Mt. Pleasant woman, 102, among veterans honored at Penguins game | TribLIVE.com
Westmoreland

Mt. Pleasant woman, 102, among veterans honored at Penguins game

Patrick Varine
1926229_web1_gtr-WAVESvet6-100719
Tribune-Review file
Mt. Pleasant Township native Melva Dolan Simon (center) poses with fellow Navy WAVES on a French ship at the Philadelphia Naval Shipyard, where they were stationed during World War II.
1926229_web1_gtr-WAVESvet1-100719
Tribune-Review file
Melva Dolan Simon, 102, of Mt. Pleasant Township, was one of the first women from the area to enlist in the Navy WAVES in 1942.

Melva Simon didn’t just get to see her first Pittsburgh Penguins game in person on Saturday night.

She was a guest of honor.

Simon, 102, of Mt. Pleasant was among a group of veterans to whom the Penguins paid tribute throughout the evening in advance of the Veterans Day holiday on Monday.

Simon left her secretarial job at Hurst High School in Norvelt to enroll in the WAVES (Women Accepted for Volunteer Emergency Service) in October 1942. She was assigned to the Philadelphia Naval Shipyard, where she took care of office tasks and chauffeured officers.

The Penguins held an empty “Seat of Honor” in the arena to remember those who serve in the military, including those who made the ultimate sacrifice.

A Soldiers & Sailors Memorial Hall & Museum exhibit featuring World War II uniforms and memorabilia was displayed in the arena’s Highmark Hallway.

Simon was part of the highlight package the Penguins created for Saturday’s game.

And to top it all off, Melva got to see the Pens capture a shootout win over the Chicago Blackhawks, 3-2.

Patrick Varine is a Tribune-Review staff writer. You can contact Patrick at 724-850-2862, [email protected] or via Twitter .

TribLIVE commenting policy

You are solely responsible for your comments and by using TribLive.com you agree to our Terms of Service.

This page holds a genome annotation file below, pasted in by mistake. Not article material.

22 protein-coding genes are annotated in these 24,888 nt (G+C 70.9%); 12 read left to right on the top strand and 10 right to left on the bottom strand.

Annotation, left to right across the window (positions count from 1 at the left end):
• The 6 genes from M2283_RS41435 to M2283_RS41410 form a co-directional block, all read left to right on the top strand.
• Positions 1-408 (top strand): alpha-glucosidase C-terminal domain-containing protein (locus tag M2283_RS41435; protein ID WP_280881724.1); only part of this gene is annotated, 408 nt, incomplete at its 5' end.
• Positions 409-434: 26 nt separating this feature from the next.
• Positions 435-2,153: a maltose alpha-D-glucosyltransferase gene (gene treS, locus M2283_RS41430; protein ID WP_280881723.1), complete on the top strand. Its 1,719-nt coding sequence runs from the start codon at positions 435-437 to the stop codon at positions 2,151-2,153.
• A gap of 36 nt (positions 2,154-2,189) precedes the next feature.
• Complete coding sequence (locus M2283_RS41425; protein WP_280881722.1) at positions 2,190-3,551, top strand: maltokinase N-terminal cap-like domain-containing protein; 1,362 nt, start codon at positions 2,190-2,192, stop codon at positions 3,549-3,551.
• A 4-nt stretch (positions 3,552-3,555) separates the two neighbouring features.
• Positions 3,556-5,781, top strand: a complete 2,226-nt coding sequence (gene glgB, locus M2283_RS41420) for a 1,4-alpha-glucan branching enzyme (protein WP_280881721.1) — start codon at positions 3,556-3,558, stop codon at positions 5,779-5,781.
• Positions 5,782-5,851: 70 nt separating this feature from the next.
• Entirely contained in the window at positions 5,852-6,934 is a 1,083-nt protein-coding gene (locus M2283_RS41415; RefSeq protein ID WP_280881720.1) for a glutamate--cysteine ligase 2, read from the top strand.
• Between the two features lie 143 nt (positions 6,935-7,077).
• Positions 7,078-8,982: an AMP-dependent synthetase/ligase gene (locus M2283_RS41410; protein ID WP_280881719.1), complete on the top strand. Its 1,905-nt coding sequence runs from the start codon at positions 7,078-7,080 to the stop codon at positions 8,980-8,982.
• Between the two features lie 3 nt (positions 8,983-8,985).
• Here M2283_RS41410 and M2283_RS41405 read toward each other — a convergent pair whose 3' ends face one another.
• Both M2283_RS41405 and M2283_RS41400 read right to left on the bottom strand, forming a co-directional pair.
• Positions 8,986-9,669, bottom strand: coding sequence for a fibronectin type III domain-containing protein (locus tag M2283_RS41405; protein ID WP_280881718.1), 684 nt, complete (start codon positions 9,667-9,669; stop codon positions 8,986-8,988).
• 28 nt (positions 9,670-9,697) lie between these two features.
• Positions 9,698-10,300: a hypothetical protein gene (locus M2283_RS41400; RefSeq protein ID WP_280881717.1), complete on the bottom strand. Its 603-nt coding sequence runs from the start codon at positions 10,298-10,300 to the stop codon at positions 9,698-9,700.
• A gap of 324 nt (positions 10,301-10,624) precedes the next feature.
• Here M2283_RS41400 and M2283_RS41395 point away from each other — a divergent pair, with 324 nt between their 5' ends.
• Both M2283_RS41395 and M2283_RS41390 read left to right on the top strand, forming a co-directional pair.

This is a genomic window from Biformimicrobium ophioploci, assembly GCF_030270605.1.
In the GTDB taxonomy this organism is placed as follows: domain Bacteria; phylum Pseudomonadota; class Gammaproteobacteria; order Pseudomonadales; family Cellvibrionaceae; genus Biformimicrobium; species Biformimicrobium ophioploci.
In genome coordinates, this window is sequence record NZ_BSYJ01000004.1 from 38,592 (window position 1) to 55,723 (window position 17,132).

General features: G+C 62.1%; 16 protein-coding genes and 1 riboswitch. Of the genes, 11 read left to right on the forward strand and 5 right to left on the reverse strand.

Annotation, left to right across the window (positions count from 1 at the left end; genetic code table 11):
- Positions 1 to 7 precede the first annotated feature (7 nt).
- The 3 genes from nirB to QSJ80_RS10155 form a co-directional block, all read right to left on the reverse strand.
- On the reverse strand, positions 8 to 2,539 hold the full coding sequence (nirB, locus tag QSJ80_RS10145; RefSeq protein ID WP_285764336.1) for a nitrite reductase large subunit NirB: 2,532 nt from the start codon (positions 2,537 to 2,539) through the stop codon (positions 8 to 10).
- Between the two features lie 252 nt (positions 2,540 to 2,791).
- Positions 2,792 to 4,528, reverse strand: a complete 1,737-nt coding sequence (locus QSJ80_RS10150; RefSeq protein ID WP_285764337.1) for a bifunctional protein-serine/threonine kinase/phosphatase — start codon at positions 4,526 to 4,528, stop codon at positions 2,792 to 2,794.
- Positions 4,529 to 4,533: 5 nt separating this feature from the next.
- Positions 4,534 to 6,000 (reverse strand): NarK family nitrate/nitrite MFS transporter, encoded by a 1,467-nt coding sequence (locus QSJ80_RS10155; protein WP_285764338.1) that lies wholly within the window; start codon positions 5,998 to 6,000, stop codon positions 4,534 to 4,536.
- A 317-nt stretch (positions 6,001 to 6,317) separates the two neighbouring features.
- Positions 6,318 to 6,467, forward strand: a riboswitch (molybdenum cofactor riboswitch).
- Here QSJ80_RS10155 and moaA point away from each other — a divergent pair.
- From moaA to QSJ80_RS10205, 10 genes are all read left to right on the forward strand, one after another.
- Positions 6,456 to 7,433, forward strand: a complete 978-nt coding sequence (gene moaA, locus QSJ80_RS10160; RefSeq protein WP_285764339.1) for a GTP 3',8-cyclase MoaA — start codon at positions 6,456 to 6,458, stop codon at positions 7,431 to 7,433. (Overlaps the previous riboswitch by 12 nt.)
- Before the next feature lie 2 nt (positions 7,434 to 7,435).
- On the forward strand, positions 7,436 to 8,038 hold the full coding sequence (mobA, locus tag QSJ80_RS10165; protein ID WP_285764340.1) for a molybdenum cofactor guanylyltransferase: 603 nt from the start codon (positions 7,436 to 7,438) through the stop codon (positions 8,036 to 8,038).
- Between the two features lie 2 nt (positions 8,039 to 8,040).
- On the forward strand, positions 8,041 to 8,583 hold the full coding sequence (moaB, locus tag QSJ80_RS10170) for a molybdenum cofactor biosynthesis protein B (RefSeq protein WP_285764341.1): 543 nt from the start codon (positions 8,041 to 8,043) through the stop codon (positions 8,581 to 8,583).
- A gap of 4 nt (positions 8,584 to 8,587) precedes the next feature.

We moderate comments. Our goal is to provide substantive commentary for a general readership. By screening submissions, we provide a space where readers can share intelligent and informed commentary that enhances the quality of our news and information.

While most comments will be posted if they are on-topic and not abusive, moderating decisions are subjective. We will make them as carefully and consistently as we can. Because of the volume of reader comments, we cannot review individual moderation decisions with readers.

We value thoughtful comments representing a range of views that make their point quickly and politely. We make an effort to protect discussions from repeated comments either by the same reader or different readers

We follow the same standards for taste as the daily newspaper. A few things we won't tolerate: personal attacks, obscenity, vulgarity, profanity (including expletives and letters followed by dashes), commercial promotion, impersonations, incoherence, proselytizing and SHOUTING. Don't include URLs to Web sites.

We do not edit comments. They are either approved or deleted. We reserve the right to edit a comment that is quoted or excerpted in an article. In this case, we may fix spelling and punctuation.

We welcome strong opinions and criticism of our work, but we don't want comments to become bogged down with discussions of our policies and we will moderate accordingly.

We appreciate it when readers and people quoted in articles or blog posts point out errors of fact or emphasis and will investigate all assertions. But these suggestions should be sent via e-mail. To avoid distracting other readers, we won't publish comments that suggest a correction. Instead, corrections will be made in a blog post or in an article.